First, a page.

By Nick Diamantides
As expected, during its Tuesday (September 7) night meeting, the Signal Hill City Council formally approved EDCO’s plan to construct a truck terminal and office facility on an approximately 2.5-acre site on the south side of 27th Street between California and Myrtle avenues.
The council’s approval came in the form of five separate resolutions adopting a mitigated negative declaration, a general plan amendment, a conditional use permit (CUP) and two zoning ordinance amendments necessary for EDCO’s plan to move forward. (EDCO is known locally as Signal Hill Disposal.)
The truck terminal and office building are designed to complement EDCO’s planned development of a recycling and solid-waste transfer station at 2755 California Avenue, a short distance from the planned truck terminal and office building. The council approved the recycling and transfer station in February 2009.
“EDCO subsequently expressed interest in constructing a complementary facility nearby to provide additional office space, maintenance bays and overnight truck parking opportunities,” said Scott Charney, planning manager. He noted that after the company had selected the parcel on 27th Street, the Signal Hill Planning Commission (on August 10, 2010) conducted a public hearing on the project’s entitlements. “Two owners of dwellings in the 2600 block of Myrtle Avenue spoke in opposition to the project citing concerns regarding traffic, parking, and property value impacts and potential noise, odor, debris and vector problems,” Charney said.
He added that during the planning commission hearing, EDCO representatives explained that the planned building would be strategically placed along Myrtle Avenue to act as a shield, the maintenance bays were oriented to face California Avenue and the site would be surrounded by perimeter block walls and landscaping to act as a buffer.
“More importantly, the company agreed to comply with the conditions dealing with traffic, parking, noise, trash, odors and vector control included in the CUP,” Charney said. “The commission expressed confidence in EDCO’s willingness to resolve any operational issues and, by unanimous vote, approved the project’s site plan and design review.” He added that the commission also recommended council approval of the project.
After Charney’s presentation, Steve South, EDCO’s president and CEO, addressed the council. “We think this is a terrific project, and we have had a lot of input by city staff,” he said, adding that company officials will always be available to discuss the concerns of city officials as well as residents. “Should issues arise, we would always be available to address them,” he said.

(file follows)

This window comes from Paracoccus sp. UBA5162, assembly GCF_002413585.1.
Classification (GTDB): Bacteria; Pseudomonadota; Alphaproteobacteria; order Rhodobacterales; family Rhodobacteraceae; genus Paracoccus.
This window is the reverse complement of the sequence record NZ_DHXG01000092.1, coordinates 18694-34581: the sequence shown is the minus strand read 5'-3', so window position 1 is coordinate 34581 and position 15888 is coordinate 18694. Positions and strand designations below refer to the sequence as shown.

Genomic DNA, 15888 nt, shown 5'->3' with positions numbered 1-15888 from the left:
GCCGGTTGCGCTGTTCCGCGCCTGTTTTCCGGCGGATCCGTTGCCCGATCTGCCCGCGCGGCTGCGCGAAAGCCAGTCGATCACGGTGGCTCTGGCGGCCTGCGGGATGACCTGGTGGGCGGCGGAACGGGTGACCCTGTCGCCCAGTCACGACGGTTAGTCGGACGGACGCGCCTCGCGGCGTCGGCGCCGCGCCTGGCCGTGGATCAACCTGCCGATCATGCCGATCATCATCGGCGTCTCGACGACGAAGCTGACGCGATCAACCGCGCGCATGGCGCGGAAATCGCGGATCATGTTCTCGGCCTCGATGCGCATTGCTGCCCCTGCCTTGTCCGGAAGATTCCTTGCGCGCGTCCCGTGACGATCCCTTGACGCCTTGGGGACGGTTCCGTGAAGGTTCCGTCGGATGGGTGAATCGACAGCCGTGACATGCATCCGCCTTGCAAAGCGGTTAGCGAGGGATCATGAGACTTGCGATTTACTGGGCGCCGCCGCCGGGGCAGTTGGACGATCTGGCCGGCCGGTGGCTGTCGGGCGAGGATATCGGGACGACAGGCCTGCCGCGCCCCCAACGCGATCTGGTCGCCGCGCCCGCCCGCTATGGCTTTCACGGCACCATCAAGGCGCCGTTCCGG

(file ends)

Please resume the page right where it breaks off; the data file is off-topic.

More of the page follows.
Councilman Mike Noll commended EDCO officials for doing their homework. “They have learned over the years what Signal Hill expects,” he said. “We expect quality, and EDCO is a quality company.”
Mayor Ed Wilson agreed, noting that EDCO is a good corporate citizen and a good partner of the city. “We appreciate that partnership and look forward to you completing this building,” he said.
The council voted 4-0 to approve EDCO’s plans.
In a separate action, the council also approved a third amendment to the CUP for the wireless telecommunications facility in the antenna consolidation area at 2411 Skyline Drive. The amendment allows Clearwire to install three microwave antennae and three panel antennae in order to provide Internet access to Sprint customers. Noll and Councilman Larry Forester expressed concerns about the nighttime maintenance schedules at the antenna site. They noted that residents in the vicinity had complained about crews making noise late at night. The CUP allows emergency maintenance to be done at the site at night, but the councilmen wanted to know what was the definition of emergency maintenance.
City Manager Ken Farfsing explained that the City had not really tried to define emergency maintenance but expected that the ten companies that operate antenna on the site would only do work that was absolutely necessary during late hours.
Clearwire representative Tim Kaczmar explained that a system failure is considered an emergency. “If it goes down, there has to be someone out there,” he said.
Dawn Krein, property manager for Crown Castle, the company that leases antenna space to the ten companies at the site, explained why it is important to keep transmissions functioning at the site 24 hours a day. “If the network goes down in the middle of the night, customers may not be able to dial 9-1-1,” she said.
In other actions, the council approved $6,726 from Measure R funds and $9,216 from Redevelopment Agency funds to pay for the city’s share of the sustainable cities strategy now being developed by the Gateway Cities Council of Governments, and it also approved modifications to the fees the city charges for the rental of sports fields. Starting Sept. 7, resident sport teams will pay $10 per hour for use of the fields and nonresident sports teams will pay $20 per hour.
The next meeting of the city council is scheduled for 7pm, Sept. 21 in the council chamber of Signal Hill City Hall.